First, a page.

On 23 May 2014, the Australian Government in connection with Consumer Affairs Australia and New Zealand (CAANZ) released the “Extending Unfair Contract Term Protections to Small Businesses” Consultation Paper (the Consultation Paper) as part of its public Consultation relating to unfair contract terms.1

The public Consultation is to allow interested parties and stakeholders to provide views on the impact of unfair contractual terms in standard form business contracts. In particular, the Consultation will focus on understanding whether the unfair contract term protections in the Australian Consumer Law (the ACL) should be extended to apply to the small business sector.

What are “unfair contract terms”?

Presently, the ACL contains unfair contract term protections for standard form consumer contracts between businesses and consumers. These protections enable the courts to declare that an ‘unfair’ term within a standard form consumer contract is void and unenforceable.

A term may be considered unfair by a court if it:

  1. would cause a significant imbalance in the parties’ rights and obligations arising under the contract;
  2. is not reasonably necessary to protect the legitimate interests of the party who would be advantaged by the term; and
  3. would cause detriment to a party if it were relied on.2

An example of an unfair contract term is a term that permits the supplier, but not the consumer, to terminate a contract or vary its terms or renew or not renew the contract.

What are the proposed changes?

The unfair contract term protections currently only apply to standard form contracts between consumers and businesses. The Consultation is considering whether the existing unfair contract term provisions should be extended to cover small businesses when they contract with larger businesses. It is possible that a direct selling organisation’s (DSOs) independent representatives or distributors may each be considered a “small business”. Under the existing ACL provisions, there is currently no definition for “small business”.

The Consultation seeks feedback on four possible options to approach the unfair contractual term issue in connection with small business arrangements.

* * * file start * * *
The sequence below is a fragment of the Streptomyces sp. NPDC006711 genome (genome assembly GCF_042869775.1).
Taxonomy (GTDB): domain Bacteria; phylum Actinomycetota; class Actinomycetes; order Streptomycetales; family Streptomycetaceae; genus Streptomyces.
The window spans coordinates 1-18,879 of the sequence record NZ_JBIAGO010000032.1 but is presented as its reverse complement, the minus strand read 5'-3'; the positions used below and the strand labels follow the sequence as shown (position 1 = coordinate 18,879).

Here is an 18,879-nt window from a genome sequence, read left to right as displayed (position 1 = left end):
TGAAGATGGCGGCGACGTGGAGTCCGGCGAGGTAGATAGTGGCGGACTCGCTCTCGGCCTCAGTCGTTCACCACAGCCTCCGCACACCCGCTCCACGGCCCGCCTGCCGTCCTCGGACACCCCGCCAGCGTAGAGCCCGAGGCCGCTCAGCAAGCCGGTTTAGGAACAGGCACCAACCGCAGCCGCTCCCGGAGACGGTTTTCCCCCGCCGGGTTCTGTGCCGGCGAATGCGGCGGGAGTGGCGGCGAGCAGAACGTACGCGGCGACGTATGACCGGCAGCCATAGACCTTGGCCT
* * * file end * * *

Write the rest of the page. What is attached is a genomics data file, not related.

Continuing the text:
1. Option 1: Current and existing laws continue to operate – No government action

The ACL already contains protections against unfair contract terms which apply only to consumers. Option 1 would involve maintaining the status quo with small businesses being entitled to rely on existing laws (which would not change) to provide protection from unfair contract terms.

However, the Australian Government has indicated that this is its least favoured option as it is inconsistent with its policy commitment to “provide a “fair go” for small businesses”.

  1. Option 2: “Light touch” or non-regulatory responses

Option 2 would involve “light-touch” government or industry-led action which does not involve legislation to invalidate unfair contract terms.

The suggested actions include:

  • industry-led initiatives to remove the presence of unfair contract terms in standard contracts;
  • government run awareness and information campaigns for small businesses;
  • information disclosure requirements; and
  • the development of guidance materials for businesses such as checklists of what may be considered to be an unfair term.

Again, this would not involve any legislative change.

  1. Option 3: Legislation amendment to extend the existing unfair contract term provisions

Option 3 would involve legislative amendments to extend the existing unfair contract term provisions in the ACL to provide that a term of a standard form contract offered to small businesses is void if it is unfair. This is the Australian Government’s preferred option as it is reflects the Government’s policy commitment.

Consistent with the existing ACL provisions, Option 3 would allow the regulator, the Australian Competition and Consumer Commission (the ACCC), as well as State and Territory consumer agencies or private parties, to apply to an Australian court for a declaration that a term of a standard form contract is unfair, and therefore void.